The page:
Privatizing War: Private Military and Security Companies Under Public International Law
A growing number of states use private military and security companies (PMSCs) for a variety of tasks, which were traditionally fulfilled by soldiers. This book provides a comprehensive analysis of the law that applies to PMSCs active in situations of armed conflict, focusing on international humanitarian law. It examines the limits in international law on how states may use private actors, taking the debate beyond the question of whether PMSCs are mercenaries. The authors delve into issues such as how PMSCs are bound by humanitarian law, whether their staff are civilians or combatants, and how the use of force in self-defence relates to direct participation in hostilities, a key issue for an industry that operates by exploiting the right to use force in self-defence. Throughout, the authors identify how existing legal obligations, including under state and individual criminal responsibility should play a role in the regulation of the industry.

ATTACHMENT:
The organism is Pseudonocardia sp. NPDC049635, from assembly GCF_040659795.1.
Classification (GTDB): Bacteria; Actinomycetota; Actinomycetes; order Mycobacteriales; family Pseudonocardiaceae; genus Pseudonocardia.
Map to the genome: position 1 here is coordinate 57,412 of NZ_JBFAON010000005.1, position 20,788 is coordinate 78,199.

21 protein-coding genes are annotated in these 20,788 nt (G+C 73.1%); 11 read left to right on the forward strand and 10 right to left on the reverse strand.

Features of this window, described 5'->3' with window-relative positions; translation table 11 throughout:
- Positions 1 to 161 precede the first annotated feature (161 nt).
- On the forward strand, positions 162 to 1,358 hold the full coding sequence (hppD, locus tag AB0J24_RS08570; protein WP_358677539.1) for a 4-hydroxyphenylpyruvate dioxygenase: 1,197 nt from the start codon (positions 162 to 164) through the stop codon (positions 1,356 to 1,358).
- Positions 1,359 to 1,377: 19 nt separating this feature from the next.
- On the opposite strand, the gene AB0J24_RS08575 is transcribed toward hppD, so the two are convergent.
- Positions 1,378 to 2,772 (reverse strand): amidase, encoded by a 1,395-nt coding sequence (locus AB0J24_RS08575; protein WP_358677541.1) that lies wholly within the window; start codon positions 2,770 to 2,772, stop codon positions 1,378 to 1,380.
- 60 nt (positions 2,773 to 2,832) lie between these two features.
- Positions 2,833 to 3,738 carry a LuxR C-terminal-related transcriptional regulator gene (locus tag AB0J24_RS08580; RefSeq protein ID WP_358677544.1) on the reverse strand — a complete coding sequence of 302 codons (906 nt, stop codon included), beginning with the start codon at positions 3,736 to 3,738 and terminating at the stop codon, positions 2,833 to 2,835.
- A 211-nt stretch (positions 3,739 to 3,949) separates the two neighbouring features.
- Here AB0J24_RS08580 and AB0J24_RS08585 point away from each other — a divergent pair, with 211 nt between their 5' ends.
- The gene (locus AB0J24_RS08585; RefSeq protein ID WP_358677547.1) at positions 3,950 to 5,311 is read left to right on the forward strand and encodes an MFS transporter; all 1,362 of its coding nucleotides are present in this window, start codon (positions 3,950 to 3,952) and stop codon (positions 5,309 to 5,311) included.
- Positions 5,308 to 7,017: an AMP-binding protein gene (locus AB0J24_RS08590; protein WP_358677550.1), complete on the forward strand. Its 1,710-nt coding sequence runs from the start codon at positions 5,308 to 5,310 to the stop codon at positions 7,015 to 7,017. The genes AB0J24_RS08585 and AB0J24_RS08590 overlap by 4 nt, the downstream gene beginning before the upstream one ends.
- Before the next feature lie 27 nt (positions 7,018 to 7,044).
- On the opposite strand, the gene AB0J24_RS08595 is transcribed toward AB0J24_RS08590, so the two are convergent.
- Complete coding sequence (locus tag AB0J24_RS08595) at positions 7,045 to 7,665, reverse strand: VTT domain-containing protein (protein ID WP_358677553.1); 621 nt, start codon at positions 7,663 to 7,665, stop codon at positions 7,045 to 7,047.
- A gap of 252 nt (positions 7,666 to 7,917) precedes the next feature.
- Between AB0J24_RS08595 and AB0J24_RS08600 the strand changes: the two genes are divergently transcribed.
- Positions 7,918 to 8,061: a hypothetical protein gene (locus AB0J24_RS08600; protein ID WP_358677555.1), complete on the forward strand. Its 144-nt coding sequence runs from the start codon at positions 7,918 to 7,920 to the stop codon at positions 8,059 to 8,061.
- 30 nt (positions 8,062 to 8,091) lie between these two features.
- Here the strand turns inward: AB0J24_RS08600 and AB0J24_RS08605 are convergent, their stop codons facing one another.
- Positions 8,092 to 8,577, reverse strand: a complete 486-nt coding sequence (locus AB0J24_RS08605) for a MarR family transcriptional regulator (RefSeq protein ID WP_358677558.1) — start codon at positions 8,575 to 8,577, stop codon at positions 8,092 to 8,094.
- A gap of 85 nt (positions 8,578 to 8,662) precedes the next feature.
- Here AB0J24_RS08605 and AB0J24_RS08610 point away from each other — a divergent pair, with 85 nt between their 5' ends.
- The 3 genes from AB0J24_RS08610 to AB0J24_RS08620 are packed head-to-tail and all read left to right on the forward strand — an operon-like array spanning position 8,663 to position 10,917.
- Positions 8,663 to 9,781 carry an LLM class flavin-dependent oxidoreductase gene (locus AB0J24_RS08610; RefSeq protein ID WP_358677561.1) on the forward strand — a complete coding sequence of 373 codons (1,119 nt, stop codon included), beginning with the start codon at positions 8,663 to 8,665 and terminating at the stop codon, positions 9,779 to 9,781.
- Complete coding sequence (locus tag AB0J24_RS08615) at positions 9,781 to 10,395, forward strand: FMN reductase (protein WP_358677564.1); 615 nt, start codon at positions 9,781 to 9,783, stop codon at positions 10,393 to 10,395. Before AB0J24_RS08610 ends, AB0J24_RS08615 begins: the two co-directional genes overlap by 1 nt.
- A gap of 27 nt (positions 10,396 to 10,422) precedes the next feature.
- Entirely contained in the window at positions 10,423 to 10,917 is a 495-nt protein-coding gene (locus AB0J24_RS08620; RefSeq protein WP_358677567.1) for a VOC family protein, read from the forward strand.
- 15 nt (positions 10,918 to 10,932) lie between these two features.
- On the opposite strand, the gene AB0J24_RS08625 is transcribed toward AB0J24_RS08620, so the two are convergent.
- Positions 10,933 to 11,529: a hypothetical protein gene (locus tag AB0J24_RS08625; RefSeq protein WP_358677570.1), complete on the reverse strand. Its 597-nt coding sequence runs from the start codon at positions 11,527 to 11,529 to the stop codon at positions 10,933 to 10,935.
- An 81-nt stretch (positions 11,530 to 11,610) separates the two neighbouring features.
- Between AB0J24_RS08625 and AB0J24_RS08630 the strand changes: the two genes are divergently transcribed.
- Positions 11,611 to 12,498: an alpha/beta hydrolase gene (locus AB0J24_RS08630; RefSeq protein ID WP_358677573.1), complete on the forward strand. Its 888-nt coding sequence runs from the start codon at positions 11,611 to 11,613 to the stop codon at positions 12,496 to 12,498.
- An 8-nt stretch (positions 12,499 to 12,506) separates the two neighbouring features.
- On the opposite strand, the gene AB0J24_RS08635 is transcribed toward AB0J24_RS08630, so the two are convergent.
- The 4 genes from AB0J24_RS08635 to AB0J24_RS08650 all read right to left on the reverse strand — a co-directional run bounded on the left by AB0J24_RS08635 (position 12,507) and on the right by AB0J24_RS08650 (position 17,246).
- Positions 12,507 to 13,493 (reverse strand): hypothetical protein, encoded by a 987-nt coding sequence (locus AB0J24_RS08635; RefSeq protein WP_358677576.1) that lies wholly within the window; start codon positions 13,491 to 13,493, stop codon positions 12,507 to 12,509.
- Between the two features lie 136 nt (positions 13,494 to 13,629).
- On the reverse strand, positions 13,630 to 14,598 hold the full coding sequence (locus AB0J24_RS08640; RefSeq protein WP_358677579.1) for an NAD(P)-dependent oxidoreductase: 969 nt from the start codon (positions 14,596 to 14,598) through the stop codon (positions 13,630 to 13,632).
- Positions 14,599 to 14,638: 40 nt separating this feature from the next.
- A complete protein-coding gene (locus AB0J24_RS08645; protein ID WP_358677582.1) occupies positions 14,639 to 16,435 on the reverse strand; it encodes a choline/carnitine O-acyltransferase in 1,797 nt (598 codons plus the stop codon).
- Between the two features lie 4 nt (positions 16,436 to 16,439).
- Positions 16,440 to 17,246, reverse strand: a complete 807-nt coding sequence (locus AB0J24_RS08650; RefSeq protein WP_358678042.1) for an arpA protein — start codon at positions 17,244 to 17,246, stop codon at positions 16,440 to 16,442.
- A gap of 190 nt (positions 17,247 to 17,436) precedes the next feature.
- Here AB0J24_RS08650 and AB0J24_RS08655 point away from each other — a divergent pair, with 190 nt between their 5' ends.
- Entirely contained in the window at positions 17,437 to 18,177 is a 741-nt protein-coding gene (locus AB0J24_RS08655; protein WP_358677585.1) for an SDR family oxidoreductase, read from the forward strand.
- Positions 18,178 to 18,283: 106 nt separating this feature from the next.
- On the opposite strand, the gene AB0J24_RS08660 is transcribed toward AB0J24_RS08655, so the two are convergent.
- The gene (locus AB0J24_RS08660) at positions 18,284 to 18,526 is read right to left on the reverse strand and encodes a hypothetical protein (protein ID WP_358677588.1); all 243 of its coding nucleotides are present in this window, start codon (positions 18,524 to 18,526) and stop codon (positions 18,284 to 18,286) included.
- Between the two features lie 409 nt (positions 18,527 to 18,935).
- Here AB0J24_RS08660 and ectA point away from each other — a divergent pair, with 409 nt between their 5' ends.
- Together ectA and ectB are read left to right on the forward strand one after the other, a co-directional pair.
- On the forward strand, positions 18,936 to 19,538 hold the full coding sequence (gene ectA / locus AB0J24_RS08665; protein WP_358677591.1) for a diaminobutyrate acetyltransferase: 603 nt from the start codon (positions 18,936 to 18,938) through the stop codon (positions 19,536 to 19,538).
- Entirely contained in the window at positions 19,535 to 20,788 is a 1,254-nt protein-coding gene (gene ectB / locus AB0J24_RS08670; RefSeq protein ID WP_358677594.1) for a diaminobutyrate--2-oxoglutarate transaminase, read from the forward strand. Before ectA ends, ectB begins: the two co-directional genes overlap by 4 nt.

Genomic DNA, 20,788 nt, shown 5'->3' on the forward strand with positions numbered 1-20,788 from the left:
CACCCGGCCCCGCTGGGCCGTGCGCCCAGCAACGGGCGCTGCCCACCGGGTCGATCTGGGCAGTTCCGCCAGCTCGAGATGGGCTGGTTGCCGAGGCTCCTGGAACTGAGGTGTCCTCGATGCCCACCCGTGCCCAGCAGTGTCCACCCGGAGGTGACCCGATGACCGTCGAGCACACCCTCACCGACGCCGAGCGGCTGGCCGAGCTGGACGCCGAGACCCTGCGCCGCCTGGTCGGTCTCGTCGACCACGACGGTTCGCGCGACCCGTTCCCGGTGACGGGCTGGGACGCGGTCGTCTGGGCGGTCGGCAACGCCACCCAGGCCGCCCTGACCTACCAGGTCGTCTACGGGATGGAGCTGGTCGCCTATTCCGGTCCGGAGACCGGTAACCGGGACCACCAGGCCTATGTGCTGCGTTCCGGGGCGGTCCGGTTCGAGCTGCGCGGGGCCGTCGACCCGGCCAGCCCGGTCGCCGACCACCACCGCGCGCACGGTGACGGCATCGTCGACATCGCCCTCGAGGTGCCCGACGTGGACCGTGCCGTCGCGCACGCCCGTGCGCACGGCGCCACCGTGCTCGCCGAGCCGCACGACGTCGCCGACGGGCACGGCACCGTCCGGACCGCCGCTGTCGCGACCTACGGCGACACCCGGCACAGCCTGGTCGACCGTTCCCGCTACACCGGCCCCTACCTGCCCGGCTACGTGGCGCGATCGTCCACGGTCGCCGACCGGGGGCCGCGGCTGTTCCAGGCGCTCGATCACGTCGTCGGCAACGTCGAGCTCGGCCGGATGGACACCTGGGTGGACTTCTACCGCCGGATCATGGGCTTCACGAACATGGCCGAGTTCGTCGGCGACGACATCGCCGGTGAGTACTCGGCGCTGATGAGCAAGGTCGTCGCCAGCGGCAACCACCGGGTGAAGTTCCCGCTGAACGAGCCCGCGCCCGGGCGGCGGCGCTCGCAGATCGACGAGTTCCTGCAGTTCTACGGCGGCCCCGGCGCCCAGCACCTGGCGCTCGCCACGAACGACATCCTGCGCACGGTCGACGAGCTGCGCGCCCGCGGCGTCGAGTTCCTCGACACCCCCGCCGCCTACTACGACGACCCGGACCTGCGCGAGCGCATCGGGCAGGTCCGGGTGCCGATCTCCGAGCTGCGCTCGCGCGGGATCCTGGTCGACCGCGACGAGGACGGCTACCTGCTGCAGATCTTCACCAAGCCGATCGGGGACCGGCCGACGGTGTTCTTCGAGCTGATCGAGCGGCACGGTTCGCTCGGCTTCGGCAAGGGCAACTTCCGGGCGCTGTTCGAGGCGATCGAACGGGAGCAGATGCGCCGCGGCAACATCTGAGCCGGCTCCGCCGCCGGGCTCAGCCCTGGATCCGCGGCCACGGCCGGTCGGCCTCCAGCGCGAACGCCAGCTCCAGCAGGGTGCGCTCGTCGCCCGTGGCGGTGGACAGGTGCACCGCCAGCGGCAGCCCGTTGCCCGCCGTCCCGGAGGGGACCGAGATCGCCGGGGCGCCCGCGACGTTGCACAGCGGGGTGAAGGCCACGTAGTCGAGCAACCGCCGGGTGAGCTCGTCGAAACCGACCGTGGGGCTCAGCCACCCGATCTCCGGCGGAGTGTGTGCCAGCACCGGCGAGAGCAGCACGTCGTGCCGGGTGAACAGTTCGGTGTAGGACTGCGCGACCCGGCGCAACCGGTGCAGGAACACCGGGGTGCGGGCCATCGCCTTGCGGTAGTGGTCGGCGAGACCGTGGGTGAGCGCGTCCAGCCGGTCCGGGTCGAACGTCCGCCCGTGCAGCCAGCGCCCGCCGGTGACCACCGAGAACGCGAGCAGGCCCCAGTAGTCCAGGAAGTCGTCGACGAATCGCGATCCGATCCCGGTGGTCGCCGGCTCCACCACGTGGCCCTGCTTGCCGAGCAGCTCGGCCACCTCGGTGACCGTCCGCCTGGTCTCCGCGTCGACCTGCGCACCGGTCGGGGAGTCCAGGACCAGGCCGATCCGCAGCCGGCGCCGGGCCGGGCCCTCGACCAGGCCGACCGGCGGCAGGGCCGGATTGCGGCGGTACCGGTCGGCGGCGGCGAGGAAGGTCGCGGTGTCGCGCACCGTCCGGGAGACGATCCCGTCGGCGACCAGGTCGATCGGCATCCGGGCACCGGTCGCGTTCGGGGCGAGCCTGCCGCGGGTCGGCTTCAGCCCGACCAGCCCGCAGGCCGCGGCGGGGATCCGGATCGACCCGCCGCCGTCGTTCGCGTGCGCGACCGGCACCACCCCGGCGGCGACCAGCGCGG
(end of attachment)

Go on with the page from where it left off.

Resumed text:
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The limits on the right to resort to PMSCs
The international responsibility of states and its relevance for PMSCs
The legal means through which PMSCs are bound by IHL
The legal rules applicable to PMSCs and their personnel
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activities acts Alien Tort Statute applicable armed forces armed group Article attack beneﬁt civilians Code of Conduct combatant status Commentary Commission considered contract contractors Court crimes customary international law deﬁned deﬁnition delegation difﬁcult droit international due diligence ECHR elements of governmental employees ensure entity exercise F 3d F Supp 2d ﬁrst functions GC III GC IV Geneva Conventions governmental authority Hague Ibid ICRC IHRL individuals international armed conﬂicts International Criminal Court international criminal law International Humanitarian Law Interpretive Guidance Intl Iraq jurisdiction law enforcement mercenaries Military and Security Montreux Document non-international armed conﬂicts obligations ofﬁcers ofﬁcial organs paras participation in hostilities party peace operations persons PMSC personnel PMSCs principle Private Military Companies prohibition Prosecutor protection regulation reparation respect Rome Statute rules Security Council self-defence speciﬁc state’s sufﬁcient territory treaty tribunal unlawful violations of IHL war crimes